Fate endures more pain than anyone else in the series, both mentally and physically. She seals a jewel seed with her bare hands, damaging them badly, she fights monsters and Nanoha on multiple occasions and eventually she’s defeated by Nanoha as well. Despite this, she never loses sight of her goal or the strength to stand. Not until the truth is revealed to her from the lips of her own mother.
When she’s told that she’s artificial, that the memories she have belonged to a dead girl and worst of all, that her mother hates her and only viewed her as a failed experiment, that’s when she finally cracks. She can’t stand and ultimately falls unconscious from those words alone, after all the abuse and pain she endured with her body, it was words that truly defeated and hurt her. But it was also words that ultimately healed her.
Even during her mother’s last moments, Fate tries to have her acknowledge herself as her daughter. Her mother refuses right before falling into the interdimensional rift either leading to her death or her goal, the forbidden land of Alhazrad. Fate who have spent her entire life serving her mother and living only for that purpose doesn’t know what to do until Nanoha comes to save her. Nanoha’s constant pushes for Fate to smile finally breaks through.
Fate could have easily been played off as a villain, even temporarily, but instead Nanoha never once views her as such. It’s clear from the outset that Fate is suffering and need help from someone who can offer her a warm hand to hold on to. While she serves as Nanoha’s rival for the majority of the series, she’s not given the traditional role of being one step ahead of the hero. Fate is Nanoha’s equal from the very beginning.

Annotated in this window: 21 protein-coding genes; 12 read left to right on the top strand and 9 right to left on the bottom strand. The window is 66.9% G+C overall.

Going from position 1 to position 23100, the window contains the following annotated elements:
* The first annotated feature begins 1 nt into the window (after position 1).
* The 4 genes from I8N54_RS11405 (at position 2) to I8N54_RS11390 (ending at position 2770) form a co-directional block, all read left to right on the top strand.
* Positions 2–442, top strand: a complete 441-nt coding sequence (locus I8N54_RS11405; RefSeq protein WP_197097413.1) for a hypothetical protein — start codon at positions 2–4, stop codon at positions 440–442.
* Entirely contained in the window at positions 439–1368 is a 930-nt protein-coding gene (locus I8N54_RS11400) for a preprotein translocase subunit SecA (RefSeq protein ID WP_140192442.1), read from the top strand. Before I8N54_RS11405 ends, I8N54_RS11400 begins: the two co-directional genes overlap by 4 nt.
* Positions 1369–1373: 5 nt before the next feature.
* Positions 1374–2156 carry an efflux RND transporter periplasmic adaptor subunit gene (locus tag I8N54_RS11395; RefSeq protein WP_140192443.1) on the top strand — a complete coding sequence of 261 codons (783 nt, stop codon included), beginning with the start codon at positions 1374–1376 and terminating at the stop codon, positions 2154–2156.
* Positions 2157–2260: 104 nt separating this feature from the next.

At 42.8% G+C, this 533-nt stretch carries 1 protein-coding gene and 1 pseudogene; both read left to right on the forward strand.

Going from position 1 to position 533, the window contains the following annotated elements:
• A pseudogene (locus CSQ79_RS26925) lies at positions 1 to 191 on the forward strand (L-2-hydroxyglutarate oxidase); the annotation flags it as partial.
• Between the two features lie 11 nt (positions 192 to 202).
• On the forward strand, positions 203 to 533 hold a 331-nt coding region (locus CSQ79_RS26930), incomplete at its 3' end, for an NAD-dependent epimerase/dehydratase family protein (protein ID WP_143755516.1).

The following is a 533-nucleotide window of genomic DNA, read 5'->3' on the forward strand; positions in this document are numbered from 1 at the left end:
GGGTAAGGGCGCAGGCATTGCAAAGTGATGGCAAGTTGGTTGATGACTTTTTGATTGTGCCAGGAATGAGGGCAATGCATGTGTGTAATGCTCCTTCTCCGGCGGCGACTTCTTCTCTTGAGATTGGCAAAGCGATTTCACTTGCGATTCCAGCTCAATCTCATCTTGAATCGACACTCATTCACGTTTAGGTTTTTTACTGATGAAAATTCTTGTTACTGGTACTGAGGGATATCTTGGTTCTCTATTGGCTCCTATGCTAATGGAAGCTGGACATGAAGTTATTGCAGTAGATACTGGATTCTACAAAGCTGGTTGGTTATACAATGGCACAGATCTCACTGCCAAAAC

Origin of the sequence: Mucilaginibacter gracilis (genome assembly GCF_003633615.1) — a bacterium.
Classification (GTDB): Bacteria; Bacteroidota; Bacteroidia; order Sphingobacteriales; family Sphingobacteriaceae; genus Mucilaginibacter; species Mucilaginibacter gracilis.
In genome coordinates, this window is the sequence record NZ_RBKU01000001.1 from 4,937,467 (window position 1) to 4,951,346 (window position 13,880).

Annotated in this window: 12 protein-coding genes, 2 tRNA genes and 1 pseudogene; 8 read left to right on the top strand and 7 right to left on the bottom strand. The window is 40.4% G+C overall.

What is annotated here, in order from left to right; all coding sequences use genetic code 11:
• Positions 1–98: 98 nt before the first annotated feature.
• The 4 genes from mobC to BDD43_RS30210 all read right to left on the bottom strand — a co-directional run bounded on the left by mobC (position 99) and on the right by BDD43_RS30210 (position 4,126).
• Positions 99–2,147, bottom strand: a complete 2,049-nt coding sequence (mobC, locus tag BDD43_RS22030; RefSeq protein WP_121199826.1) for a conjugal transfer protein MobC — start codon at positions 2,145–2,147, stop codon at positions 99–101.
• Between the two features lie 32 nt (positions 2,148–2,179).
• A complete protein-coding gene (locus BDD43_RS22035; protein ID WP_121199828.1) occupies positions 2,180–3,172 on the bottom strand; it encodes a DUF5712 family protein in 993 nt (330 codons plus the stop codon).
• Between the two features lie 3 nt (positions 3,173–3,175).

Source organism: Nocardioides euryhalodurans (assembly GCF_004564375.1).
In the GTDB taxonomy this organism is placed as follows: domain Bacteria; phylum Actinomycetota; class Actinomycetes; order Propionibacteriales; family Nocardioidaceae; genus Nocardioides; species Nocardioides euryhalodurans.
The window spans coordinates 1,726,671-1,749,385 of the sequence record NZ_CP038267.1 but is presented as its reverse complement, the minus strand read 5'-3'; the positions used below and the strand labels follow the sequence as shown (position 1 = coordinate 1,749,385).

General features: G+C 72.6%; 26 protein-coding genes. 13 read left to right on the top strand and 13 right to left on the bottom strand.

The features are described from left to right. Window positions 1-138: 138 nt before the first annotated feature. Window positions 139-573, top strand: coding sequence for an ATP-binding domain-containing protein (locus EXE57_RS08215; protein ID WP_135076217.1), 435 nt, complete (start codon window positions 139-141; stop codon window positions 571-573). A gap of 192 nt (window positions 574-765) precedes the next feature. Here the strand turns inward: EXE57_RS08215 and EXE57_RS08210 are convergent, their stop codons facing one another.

Sure, at their first encounter Fate has a clear upper hand from a combat perspective, but Nanoha is the one who have collected more jewel seeds at the time. As those numbers begin to even out, so does their combative skills, until they’re on equal ground. This is honestly a kind of rivalry that is rare to find in both old and new anime, making it incredibly refreshing to see even if the show is from 2004.
Fate is very much the true protagonist from a story perspective. Yes, we see the story told from Nanoha’s perspective and she’s the heroine and main character, but the one who has the largest development and key connection to the plot itself is Fate. Funnily enough, this is something that would become recurring in the Nanoha franchise, with the main character being the lesser of two when it comes to the narrative.
Another recurring thing that originated with this series and specifically the characters of Nanoha and Fate is a great deal of focus on self-reflection. In almost every calm moment you will have characters think about their situation, what they’re doing, why they’re doing it, why they’re feeling the way they feel and what they should do next. It might sound like an obvious thing, but this is something a lot of fiction tend to forget about.